9 Mistakes Every Blogger Should Avoid

Not knowing what your blogging motivation is (or having the wrong blogging motivation entirely) It's important to have our hearts i...

9 Mistakes Every Blogger Should Avoid

Not knowing what your blogging motivation is (or having the wrong blogging motivation entirely)
It's important to have our hearts in the right place and know why we're blogging. I truly believe everything we do - whether for personal or business reasons - should be done with honesty and integrity. It's surprising how many people start a blog just to bag some freebies or with the intention of somehow turning it into a full time job. The reality is, we don't know we're good at something until we try it and that's no different for blogging. Not everyone can run a successful blog, that shouldn't put us off trying but it should make us a little critical of our motivations.

Creating content based only on what is currently popular
It's tempting to think that if you replicate what's on the popular pages of Bloglovin, you'll give people what they want and entice new readers to your blog. Creating content to fit in with what's popular means your authenticity will slip. No one wants to read a copycat blog; do your own thing, write about what you want to write about and don't get sucked into the popularity contest of who can get the most "likes." There is a lot to be said about longevity.

Being worried about someone stealing your ideas and/or being accused of copying other people's ideas
It's all been done before and no one owns any ideas - if you want to write about something, do it. Likewise, don't assume someone stole "your" idea just because you posted the same subject a day or two before. We all need to stop being worried about someone stealing our ideas or being accused of copying just because our editorial calendars match up. Unless someone literally copies and pastes our work or removes credit, we need to stop with the finger pointing and crying copycat.

Not giving proper credit to sources
Every day there are posts that use other people's photography and/or graphics without giving proper credit. If you don't own an image and don't know the source, don't use it. There is a photographer, illustrator, or artist behind every piece of work - we owe it to them to credit properly and by not doing so, we encourage other people to do the same. Think about whether you would be happy with someone taking your work and republishing it without permission or credit. The only proper way to credit is to list the original creator's name - Tumblr, Pinterest, and WeHeartIt do not count.

Giving advice without authority or experience
Having opinions and sharing them is awesome, giving advice is a little more complex. If we're going to share advice we have to make it clear whether it's coming from someone with credibility and authority, with actual experience - people who have studied and worked in the areas they are giving advice on. Every thing else should be offered up as opinions. When bloggers are providing business advice on complex issues (such as taxes) it's a little scary to think of all the ways that could go wrong.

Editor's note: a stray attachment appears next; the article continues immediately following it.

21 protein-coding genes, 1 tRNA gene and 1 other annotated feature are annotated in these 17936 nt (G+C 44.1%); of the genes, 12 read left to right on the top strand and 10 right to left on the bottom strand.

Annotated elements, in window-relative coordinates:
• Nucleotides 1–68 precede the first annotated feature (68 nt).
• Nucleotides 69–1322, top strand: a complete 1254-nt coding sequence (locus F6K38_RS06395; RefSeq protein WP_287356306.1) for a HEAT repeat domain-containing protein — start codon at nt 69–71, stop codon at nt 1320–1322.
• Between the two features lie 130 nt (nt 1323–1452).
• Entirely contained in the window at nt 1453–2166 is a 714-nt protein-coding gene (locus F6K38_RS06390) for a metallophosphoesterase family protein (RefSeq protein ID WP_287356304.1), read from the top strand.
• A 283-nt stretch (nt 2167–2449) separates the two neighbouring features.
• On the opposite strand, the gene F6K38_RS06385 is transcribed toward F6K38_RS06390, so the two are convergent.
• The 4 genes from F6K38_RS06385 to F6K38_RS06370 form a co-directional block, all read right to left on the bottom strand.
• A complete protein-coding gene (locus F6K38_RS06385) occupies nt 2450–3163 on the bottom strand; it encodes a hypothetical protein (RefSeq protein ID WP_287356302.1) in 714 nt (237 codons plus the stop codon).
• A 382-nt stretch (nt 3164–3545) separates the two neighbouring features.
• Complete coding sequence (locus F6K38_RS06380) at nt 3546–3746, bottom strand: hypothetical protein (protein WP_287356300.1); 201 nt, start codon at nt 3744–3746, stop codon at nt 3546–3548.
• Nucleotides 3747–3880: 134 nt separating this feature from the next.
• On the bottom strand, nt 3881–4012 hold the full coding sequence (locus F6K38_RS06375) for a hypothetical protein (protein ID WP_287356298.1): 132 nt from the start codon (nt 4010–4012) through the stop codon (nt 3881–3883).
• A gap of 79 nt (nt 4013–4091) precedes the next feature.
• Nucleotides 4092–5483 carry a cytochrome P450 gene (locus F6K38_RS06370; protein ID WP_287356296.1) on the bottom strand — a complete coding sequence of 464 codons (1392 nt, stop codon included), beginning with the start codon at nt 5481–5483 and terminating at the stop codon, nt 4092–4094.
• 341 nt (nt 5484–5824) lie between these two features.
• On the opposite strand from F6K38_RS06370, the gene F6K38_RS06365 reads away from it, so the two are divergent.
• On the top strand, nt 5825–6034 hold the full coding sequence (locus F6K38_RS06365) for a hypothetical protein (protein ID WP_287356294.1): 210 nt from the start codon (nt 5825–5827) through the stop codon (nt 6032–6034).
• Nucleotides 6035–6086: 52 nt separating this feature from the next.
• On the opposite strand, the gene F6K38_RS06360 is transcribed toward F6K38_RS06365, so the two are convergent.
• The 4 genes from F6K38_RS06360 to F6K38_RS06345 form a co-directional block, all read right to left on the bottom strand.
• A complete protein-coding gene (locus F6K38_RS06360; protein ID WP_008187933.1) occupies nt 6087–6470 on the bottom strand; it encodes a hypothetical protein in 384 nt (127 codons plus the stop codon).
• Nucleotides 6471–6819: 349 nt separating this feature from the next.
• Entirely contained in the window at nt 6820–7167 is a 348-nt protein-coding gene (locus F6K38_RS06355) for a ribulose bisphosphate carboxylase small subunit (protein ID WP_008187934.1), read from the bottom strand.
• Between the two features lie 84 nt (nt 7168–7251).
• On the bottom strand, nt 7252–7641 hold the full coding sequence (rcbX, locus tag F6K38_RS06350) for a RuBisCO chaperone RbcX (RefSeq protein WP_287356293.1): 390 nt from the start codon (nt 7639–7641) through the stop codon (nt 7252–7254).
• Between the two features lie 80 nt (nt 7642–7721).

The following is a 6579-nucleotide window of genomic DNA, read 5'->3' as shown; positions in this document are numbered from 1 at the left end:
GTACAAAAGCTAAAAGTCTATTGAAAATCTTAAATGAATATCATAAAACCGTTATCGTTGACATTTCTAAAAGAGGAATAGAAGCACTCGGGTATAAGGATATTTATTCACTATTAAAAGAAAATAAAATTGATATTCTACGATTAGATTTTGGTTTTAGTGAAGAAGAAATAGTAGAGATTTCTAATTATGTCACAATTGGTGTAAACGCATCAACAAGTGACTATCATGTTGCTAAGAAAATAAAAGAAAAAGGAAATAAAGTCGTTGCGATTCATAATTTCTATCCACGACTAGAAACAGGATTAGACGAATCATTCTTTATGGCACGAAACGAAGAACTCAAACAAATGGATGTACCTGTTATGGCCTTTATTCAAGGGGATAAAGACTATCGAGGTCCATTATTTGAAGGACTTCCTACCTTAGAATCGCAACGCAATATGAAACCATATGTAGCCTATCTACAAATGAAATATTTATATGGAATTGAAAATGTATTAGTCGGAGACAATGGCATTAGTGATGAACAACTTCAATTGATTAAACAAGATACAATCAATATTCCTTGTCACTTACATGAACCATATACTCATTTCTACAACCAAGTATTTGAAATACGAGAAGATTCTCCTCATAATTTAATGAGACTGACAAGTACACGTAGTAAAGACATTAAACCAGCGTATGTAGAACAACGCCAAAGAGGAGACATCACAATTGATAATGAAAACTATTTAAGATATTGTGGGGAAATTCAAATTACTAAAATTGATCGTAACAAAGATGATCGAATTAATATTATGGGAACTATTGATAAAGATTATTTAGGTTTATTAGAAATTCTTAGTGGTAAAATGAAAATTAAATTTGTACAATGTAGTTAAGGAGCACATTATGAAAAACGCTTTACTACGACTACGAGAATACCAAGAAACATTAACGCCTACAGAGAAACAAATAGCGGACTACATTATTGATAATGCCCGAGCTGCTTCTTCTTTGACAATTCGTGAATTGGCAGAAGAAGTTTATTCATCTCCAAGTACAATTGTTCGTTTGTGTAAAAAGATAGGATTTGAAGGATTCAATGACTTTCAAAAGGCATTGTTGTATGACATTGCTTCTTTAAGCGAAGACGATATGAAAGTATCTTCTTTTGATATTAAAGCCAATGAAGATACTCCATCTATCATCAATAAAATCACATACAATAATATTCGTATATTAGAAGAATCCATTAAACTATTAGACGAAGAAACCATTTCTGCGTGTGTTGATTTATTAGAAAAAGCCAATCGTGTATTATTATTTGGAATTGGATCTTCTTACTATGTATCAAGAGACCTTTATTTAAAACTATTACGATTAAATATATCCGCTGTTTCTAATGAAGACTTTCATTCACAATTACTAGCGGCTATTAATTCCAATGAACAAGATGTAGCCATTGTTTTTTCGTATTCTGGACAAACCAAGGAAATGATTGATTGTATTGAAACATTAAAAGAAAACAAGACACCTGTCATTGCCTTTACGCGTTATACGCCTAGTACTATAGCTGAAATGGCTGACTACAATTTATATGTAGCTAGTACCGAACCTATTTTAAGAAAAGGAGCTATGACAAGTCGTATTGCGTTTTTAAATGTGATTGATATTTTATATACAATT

Being overly promotional online
We all have blogs and we want everyone to know about it because we think it's the best, right? But ramming it down people's throats is a pretty hard sell and isn't very enticing. If all you do online is plug your own content, you're driving people away rather than inviting them in. We all know a few people who do exactly this, only push their own content via social media and don't engage with anyone or promote other people's work. Don't be that person.

Not using an editorial calendar to plan content and prioritising quantity over quality
Using an editorial calendar doesn't destroy spontaneity, it brings consistency, productivity, and efficiency to your blog. Editorial calendars help provide a stable flow of quality content with a maintained momentum that in turn helps grow a blog's readership. Not using one can lead to stagnant and sporadic posting with an uneven spread of content.

Being obsessed with numbers and statistics
No amount of staring at Google Analytics or reader totals will make them grow faster - stop playing the numbers game and focus on the long run. It takes time to grow an established blog; in the first few months, use your anonymity to your advantage, test out ideas, features, and subjects you want to explore; find your voice and build your brand. Don't fall into the comparison trap by comparing your blog to someone else's or being bitter over opportunities offered to others and not you. Likewise, don't accept every PR "opportunity" that is thrown your way in hopes it might grow your readership faster. Only authentic content will win the hearts of others - there are no shortcuts.

Not replying to reader comments
This should go without saying by now but still there are bloggers who don't reply to their reader comments. We can't expect to talk without being prepared to listen; we shouldn't expect other people to engage with our blog if we're not going to reciprocate.

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